warm up to

warm up to someone or something

Fig. to become more fervent and earnest toward someone, something, or a group; to become more responsive and receptive to someone, a group, or something. After we talked, he began to warm up to us a little. I warmed up to the committee as the interview went on.
See also: up, warm

warm up to (somebody/something)

to begin to like or enjoy someone or something It took a couple of days for us to warm up to each other, but now we're very good friends. Some people have warmed up to the idea of extending the school year, but many still oppose it.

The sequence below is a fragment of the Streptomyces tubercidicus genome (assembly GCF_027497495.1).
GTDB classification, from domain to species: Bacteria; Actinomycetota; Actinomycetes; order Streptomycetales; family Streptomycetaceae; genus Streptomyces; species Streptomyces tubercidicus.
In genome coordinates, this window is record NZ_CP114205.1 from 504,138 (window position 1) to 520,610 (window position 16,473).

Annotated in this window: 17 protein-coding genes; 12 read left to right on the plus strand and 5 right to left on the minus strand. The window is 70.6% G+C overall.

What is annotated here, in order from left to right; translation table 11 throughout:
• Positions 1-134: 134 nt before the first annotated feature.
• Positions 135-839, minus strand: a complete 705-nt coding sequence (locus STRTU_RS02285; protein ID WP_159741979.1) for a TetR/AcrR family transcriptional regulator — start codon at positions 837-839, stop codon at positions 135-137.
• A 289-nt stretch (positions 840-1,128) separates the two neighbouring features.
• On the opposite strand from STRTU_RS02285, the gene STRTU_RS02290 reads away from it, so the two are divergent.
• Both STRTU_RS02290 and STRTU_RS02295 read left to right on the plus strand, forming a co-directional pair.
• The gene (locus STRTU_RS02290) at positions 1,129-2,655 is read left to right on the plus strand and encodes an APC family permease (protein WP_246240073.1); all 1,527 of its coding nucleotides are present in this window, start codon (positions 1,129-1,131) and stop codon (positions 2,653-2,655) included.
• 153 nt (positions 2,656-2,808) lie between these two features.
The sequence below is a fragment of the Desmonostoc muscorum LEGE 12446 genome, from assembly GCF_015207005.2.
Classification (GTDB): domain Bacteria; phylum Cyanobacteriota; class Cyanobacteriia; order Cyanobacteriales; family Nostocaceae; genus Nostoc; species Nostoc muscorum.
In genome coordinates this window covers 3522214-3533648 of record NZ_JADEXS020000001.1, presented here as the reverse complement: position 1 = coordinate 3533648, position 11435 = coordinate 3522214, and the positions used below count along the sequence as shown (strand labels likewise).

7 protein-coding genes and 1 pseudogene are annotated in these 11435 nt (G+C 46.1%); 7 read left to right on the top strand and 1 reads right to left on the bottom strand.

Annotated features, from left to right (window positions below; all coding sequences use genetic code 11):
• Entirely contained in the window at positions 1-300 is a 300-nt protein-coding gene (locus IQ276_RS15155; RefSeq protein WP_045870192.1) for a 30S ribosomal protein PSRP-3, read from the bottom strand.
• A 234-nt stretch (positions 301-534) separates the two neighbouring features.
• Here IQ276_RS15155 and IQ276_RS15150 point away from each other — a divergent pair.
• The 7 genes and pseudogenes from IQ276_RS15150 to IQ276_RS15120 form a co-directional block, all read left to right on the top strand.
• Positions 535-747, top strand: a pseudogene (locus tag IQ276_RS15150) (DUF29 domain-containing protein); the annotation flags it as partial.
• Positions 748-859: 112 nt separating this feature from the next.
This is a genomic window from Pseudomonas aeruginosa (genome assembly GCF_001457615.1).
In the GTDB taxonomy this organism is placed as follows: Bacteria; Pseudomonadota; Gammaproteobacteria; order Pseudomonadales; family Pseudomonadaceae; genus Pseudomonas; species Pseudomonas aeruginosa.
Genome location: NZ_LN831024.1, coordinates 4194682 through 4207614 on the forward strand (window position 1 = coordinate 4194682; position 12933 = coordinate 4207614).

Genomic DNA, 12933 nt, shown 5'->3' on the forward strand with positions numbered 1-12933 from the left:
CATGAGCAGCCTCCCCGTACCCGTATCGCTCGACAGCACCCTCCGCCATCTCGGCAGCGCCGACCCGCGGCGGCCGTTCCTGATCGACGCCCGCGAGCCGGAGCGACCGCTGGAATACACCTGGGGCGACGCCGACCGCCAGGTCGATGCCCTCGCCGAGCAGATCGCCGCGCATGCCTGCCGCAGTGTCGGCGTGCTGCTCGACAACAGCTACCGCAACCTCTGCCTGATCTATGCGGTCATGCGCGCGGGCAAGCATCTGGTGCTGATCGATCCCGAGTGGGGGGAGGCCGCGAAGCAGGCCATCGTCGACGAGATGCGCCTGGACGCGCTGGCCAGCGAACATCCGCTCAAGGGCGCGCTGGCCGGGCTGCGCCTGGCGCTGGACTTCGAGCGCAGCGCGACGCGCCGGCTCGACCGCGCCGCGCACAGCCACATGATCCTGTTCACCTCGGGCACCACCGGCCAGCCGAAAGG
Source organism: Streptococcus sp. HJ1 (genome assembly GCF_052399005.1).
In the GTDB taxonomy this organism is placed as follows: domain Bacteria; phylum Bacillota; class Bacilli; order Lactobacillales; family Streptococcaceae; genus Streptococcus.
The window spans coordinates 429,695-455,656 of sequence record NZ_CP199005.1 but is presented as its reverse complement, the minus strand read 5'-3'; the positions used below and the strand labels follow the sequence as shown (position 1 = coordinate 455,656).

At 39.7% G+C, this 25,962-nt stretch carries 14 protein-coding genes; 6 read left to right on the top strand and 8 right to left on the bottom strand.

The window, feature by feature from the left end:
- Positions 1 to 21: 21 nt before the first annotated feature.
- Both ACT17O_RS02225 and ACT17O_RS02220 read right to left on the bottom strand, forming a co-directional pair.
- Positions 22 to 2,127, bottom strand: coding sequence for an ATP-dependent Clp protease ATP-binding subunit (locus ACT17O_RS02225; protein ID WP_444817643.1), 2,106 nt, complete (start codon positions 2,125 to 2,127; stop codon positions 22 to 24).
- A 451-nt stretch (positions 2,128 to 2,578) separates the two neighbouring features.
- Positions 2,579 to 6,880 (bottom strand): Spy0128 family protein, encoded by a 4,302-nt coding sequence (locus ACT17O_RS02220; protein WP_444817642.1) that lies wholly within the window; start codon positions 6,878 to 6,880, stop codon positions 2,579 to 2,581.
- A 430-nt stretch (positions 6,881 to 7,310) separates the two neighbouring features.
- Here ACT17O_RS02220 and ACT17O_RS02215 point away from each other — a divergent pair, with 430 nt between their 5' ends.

Usage notes: sometimes used in the form warm someone up to something (to prepare someone so they will like something): I think you should warm them up to the idea, and not just surprise your parents when they get here.
See also: up, warm
References in periodicals archive ?
What teacher wouldn't warm up to such a classroom management tool?
As a compromise, the football team may warm up to recordings until 6:30 p.